The Yearling

Book cover: The Yearling by Marjorie Kinnan RawlingsI’ve been working my way through my Pulitzer Project for almost ten years now. I break it down into manageable goals — this year I’m focusing on the winners for the years ending in 9 — which also forces me to at least acknowledge the existence of some of my ugh titles (although it might take me another few decades to crack open the damn remaining Updike title).

The Yearling was one of those books I was dreading. Not because I considered it to be in the same gross misogynist category as Updike, but because from the title alone I already knew how the book was going to play out and I was not down. It’s a book that seems to have always had, through its numerous printings, a tragically dated book cover (for real: do a Google image search) that screams “sad coming-of-age story.”

And it is a sad coming-of-age story, one that I knew I’d probably like but had to work myself up to á la Call of the Wild. Because animals.

The book takes place in Florida shortly after the Civil War. Jody Baxter lives with his parents on Baxter Island, not the name of an actual island but a homesteaded scrap of backwoods that the family has claimed for themselves. Jody is a much-loved only child; all of the other Baxter children died young. His only real friend is Fodder-wing Forrester, a disabled boy roughly the same age who lives miles away; his parents allow him to keep a collection of animals as pets. The Forresters are a rough and tumble, quick-tempered bunch. They, along with the Baxters, survive off farming and hunting. All are at the mercy of the elements.

Save for a handful of plot twists, the monotonous, hardscrabble daily routine of life is a constant throughout the book. Staying fed and alive, and planning ahead to subsist through winter, is the priority; laziness could quite literally lead to starvation.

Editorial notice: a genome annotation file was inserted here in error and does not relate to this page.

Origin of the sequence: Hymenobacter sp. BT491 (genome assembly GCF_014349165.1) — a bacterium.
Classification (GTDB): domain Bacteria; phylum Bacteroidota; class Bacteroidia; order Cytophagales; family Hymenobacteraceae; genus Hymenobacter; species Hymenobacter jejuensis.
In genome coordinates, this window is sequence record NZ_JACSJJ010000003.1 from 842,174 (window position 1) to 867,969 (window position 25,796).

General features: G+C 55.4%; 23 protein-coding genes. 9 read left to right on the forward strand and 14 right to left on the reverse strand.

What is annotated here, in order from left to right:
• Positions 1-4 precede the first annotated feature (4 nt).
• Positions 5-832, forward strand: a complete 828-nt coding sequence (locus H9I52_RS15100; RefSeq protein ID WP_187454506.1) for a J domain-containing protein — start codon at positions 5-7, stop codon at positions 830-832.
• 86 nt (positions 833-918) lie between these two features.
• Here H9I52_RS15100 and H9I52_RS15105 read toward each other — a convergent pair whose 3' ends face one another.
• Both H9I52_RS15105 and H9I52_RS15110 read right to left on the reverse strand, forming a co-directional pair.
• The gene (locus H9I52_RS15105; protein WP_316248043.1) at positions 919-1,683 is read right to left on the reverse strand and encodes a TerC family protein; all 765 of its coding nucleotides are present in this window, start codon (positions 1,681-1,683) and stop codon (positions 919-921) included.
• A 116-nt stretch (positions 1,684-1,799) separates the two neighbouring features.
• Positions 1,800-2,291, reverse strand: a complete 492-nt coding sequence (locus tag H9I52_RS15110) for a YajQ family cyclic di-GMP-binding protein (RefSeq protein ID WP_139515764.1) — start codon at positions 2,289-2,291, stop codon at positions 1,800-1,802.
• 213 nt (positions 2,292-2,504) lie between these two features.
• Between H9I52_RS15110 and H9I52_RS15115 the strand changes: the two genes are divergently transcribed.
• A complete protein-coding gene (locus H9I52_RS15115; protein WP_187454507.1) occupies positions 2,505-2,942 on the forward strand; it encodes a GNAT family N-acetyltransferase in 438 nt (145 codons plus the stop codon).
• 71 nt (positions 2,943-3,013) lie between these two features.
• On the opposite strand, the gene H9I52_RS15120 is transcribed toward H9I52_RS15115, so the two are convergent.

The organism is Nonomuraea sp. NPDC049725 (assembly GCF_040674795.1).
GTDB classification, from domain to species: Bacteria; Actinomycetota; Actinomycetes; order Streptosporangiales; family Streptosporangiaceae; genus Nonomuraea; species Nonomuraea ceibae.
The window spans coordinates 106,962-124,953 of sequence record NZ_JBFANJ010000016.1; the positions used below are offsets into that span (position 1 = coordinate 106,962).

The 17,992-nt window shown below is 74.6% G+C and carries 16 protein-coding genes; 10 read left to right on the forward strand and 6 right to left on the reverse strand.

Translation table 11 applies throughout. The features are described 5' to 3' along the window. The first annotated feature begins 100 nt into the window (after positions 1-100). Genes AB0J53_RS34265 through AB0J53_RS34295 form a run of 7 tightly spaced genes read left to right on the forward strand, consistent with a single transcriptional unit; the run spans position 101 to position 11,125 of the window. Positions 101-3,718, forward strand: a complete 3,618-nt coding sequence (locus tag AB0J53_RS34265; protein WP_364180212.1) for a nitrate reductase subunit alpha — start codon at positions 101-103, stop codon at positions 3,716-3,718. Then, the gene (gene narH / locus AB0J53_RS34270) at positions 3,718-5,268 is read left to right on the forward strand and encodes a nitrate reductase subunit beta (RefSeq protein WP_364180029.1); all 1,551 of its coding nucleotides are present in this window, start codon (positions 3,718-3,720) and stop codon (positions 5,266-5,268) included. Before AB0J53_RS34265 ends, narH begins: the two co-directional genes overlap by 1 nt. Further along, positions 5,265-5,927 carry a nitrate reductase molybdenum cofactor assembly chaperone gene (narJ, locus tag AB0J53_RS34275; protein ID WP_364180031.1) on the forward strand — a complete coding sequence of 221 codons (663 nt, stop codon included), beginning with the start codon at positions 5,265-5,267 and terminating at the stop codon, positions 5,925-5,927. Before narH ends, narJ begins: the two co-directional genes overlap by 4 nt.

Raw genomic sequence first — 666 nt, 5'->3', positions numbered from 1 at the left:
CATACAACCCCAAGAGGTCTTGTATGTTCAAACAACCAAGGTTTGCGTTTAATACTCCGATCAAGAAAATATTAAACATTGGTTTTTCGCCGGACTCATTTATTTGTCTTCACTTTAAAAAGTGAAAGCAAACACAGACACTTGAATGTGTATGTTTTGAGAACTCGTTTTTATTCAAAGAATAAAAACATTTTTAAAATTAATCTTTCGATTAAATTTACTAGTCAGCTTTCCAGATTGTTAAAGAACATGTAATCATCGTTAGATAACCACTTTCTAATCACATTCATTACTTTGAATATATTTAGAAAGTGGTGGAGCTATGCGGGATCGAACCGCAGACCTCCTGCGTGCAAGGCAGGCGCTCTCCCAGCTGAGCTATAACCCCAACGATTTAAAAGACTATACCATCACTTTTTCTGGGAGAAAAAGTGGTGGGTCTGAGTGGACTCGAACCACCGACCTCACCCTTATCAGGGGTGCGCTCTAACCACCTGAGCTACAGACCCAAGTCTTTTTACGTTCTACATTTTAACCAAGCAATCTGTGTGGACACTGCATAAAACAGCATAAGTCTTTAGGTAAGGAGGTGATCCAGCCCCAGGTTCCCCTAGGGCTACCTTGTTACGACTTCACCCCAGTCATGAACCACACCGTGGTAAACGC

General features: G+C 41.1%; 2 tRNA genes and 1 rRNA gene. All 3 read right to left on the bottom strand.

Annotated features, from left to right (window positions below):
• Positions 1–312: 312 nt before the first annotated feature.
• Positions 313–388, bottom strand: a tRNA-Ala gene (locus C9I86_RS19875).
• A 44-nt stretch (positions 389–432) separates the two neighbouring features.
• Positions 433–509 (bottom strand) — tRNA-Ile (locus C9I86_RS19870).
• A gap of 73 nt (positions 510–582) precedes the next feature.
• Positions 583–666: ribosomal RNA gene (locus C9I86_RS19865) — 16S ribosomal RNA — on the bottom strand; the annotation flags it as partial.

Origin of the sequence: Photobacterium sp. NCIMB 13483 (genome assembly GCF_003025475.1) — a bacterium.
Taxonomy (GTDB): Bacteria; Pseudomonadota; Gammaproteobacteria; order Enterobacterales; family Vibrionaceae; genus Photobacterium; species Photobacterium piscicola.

The three Baxters make a modest living. Jody, still a boy, likes to take off and play whenever he gets the chance. He reveres his hard-working father but is a lonely child and would love one pet, something his mother refuses, as it would take up resources. In a sudden turn of events, Jody finally gets his chance to adopt an orphaned fawn and the two become inseparable. To Jody, little Flag is the brother he never had.

Like many youth-centered books of its time, The Yearling has clear moralistic underpinnings. It captures a different time and place, and as Jody inches his way towards manhood he begins to understand the importance of his responsibilities. His yearling plays an important role, but ultimately, it’s a book about a father trying to teach his son complex life lessons.

And yes. It’ll probably make you cry.

The Yearling was originally published in 1938 and won the Pulitzer Prize in 1939. I listened to the audiobook version.

Goodreads (free ebook download available)
Publisher/Year: Recorded Books, Inc., 2012
Format: Audiobook
Narrator: Tom Stechschulte
Length: 13 hours, 58 minutes
Source: Library

One thought on “The Yearling

  1. Just yesterday (at an Easter gathering) I was saying that I thought my grandmothers, who lived through the Great Depression, probably had the attitude about pets they did because of the difficulty of justifying feeding them through times when they couldn’t even manage to feed their children. They always pretended not to be very fond of pets, even though I was naming examples of some that I know they adored. They just wouldn’t show it.

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